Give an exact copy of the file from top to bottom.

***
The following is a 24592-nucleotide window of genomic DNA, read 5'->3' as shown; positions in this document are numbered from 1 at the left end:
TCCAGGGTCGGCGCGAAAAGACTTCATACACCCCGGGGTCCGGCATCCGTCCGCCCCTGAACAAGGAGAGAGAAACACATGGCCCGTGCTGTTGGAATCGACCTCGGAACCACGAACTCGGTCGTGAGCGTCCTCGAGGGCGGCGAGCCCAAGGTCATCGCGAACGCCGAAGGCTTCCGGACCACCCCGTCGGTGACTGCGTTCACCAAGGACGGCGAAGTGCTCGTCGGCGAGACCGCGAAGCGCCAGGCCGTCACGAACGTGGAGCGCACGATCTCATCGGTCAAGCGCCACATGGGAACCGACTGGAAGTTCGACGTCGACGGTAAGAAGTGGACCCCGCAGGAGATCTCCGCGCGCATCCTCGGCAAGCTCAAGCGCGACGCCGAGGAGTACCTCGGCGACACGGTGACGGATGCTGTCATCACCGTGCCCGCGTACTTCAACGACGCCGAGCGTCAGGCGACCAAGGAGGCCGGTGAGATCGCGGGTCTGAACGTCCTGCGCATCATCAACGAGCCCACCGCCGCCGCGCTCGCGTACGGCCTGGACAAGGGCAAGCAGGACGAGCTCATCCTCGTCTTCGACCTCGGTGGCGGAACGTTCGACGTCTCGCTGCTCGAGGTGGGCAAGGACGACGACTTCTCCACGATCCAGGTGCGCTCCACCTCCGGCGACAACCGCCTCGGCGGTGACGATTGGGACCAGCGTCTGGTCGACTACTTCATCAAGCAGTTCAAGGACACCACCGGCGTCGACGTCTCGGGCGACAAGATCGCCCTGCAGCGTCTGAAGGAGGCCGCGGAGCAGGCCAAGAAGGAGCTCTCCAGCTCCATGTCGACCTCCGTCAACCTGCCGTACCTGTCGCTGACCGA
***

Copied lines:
The following is a 24592-nucleotide window of genomic DNA, read 5'->3' as shown; positions in this document are numbered from 1 at the left end:
TCCAGGGTCGGCGCGAAAAGACTTCATACACCCCGGGGTCCGGCATCCGTCCGCCCCTGAACAAGGAGAGAGAAACACATGGCCCGTGCTGTTGGAATCGACCTCGGAACCACGAACTCGGTCGTGAGCGTCCTCGAGGGCGGCGAGCCCAAGGTCATCGCGAACGCCGAAGGCTTCCGGACCACCCCGTCGGTGACTGCGTTCACCAAGGACGGCGAAGTGCTCGTCGGCGAGACCGCGAAGCGCCAGGCCGTCACGAACGTGGAGCGCACGATCTCATCGGTCAAGCGCCACATGGGAACCGACTGGAAGTTCGACGTCGACGGTAAGAAGTGGACCCCGCAGGAGATCTCCGCGCGCATCCTCGGCAAGCTCAAGCGCGACGCCGAGGAGTACCTCGGCGACACGGTGACGGATGCTGTCATCACCGTGCCCGCGTACTTCAACGACGCCGAGCGTCAGGCGACCAAGGAGGCCGGTGAGATCGCGGGTCTGAACGTCCTGCGCATCATCAACGAGCCCACCGCCGCCGCGCTCGCGTACGGCCTGGACAAGGGCAAGCAGGACGAGCTCATCCTCGTCTTCGACCTCGGTGGCGGAACGTTCGACGTCTCGCTGCTCGAGGTGGGCAAGGACGACGACTTCTCCACGATCCAGGTGCGCTCCACCTCCGGCGACAACCGCCTCGGCGGTGACGATTGGGACCAGCGTCTGGTCGACTACTTCATCAAGCAGTTCAAGGACACCACCGGCGTCGACGTCTCGGGCGACAAGATCGCCCTGCAGCGTCTGAAGGAGGCCGCGGAGCAGGCCAAGAAGGAGCTCTCCAGCTCCATGTCGACCTCCGTCAACCTGCCGTACCTGTCGCTGACCGA